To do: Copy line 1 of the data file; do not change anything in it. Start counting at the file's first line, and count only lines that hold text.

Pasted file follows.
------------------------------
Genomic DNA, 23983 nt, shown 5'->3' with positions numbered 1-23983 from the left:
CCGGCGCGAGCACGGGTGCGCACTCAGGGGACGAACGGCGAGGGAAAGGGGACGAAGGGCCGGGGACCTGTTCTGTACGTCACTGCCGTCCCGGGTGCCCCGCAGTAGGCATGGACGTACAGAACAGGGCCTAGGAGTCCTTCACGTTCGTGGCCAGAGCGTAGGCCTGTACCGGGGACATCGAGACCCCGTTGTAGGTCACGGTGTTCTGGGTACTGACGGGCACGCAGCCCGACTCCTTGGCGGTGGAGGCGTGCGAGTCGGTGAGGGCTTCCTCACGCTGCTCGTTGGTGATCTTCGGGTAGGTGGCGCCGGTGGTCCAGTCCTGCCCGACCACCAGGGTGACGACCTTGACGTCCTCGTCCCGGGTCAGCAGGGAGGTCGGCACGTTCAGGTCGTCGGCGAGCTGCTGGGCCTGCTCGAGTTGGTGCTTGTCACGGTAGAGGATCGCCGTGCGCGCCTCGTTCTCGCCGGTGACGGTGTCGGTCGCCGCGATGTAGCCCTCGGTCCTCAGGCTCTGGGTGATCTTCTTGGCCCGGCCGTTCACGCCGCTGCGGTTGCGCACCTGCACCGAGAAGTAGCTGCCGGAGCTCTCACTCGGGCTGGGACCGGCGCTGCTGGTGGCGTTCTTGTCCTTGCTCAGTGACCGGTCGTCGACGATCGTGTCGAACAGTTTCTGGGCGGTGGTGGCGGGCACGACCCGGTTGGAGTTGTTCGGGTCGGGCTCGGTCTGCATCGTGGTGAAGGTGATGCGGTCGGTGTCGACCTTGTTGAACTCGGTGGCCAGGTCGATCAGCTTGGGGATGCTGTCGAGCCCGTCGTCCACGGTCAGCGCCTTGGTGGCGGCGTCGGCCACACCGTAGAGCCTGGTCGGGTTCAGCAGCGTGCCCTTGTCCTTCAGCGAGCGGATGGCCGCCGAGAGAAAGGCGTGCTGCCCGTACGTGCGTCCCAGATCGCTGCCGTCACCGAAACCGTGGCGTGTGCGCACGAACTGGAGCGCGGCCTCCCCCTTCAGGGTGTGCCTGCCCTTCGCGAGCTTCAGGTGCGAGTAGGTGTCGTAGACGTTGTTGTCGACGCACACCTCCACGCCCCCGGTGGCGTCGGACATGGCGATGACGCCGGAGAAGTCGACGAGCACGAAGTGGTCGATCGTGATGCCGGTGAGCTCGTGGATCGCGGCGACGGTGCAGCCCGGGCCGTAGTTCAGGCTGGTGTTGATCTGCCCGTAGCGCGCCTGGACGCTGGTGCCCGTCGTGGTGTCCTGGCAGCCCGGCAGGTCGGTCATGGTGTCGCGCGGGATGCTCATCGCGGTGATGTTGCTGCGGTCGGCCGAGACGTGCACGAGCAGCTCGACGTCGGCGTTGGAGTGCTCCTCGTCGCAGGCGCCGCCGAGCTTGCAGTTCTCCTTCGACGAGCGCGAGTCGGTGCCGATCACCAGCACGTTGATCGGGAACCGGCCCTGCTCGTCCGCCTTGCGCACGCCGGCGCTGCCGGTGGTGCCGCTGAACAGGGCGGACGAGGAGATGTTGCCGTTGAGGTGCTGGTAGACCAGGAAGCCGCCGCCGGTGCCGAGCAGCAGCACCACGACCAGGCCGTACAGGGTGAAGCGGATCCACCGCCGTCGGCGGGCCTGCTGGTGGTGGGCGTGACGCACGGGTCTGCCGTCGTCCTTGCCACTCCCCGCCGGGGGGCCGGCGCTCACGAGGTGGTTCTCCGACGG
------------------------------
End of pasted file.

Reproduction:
Genomic DNA, 23983 nt, shown 5'->3' with positions numbered 1-23983 from the left: